Patients and families are going to face not only expensive care but also its high or low quality depending on whether a particular hospital has made appropriate changes in the nursing practice. Nurses will be assigned additional tasks and may be required to undergo training on PUs prevention. The interprofessional team will be engaged in the creation of a protocol for PUs assessment and prevention. Members of healthcare organizations will have to consider resources which may be needed by local hospitals to lead the change successfully.


At the national level, the practice problem has a tremendous effect on healthcare costs, and the prevalence rate of HAPUs is high. At the local level, many hospitals face the urgent necessity to develop assessment procedures to improve PU prevention care. The DNP practice scholar is expected to be a leader of an interdisciplinary team and a change agent who possess a thorough understanding of communication and team process and has the required skills to lead the change.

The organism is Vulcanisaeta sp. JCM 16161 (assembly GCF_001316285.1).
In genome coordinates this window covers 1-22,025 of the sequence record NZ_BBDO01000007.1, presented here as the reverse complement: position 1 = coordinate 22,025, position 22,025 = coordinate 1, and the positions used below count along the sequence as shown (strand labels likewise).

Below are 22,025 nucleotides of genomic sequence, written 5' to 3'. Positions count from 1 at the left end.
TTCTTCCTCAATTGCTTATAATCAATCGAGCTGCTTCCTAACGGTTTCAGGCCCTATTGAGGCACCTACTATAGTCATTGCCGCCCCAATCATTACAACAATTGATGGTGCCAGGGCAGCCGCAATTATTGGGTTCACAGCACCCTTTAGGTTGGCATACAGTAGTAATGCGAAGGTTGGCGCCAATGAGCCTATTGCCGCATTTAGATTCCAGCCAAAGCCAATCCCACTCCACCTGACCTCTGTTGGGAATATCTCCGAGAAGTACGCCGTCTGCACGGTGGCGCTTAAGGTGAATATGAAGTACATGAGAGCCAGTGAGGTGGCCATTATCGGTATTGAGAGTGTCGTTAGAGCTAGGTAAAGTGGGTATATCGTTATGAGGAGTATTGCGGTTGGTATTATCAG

Kwong, E. W., Lee, P. H., & Yeung, K. (2016). Study protocol of a cluster randomized controlled trial evaluating the efficacy of a comprehensive pressure ulcer prevention programme for private for-profit nursing homes. BMC Geriatrics, 16(1), 20-26. Web.

Ocampo, W., Cheung, A., Baylis, B., Clayden, N., Conly, J. M., Ghali, W. A.,… Hogan, D. B. (2017). Economic evaluations of strategies to prevent hospital-acquired pressure injuries. Advances in Skin & Wound Care, 30(7), 319-333. Web.

Pickham, D., Ballew, B., Ebong, K., Shinn, J., Lough, M. E., & Mayer, B. (2016). Evaluating optimal patient-turning procedures for reducing hospital-acquired pressure ulcers (LS-HAPU): Study protocol for a randomized controlled trial. Trials, 17(1), 190-197. Web.

Ranzani, O. T., Simpson, E. S., Japiassú, A. M., & Noritomi, D. T. (2016). The challenge of predicting pressure ulcers in critically ill patients: A multicenter cohort study. Annals of the American Thoracic Society, 13(10), 1775-1783. Web.

Rondinelli, J., Zuniga, S., Kipnis, P., Kawar, L. N., Liu, V., & Escobar, G. J. (2018). Hospital-acquired pressure injury: Risk-adjusted comparisons in an integrated healthcare delivery system. Nursing Research, 67(1), 16-25. Web.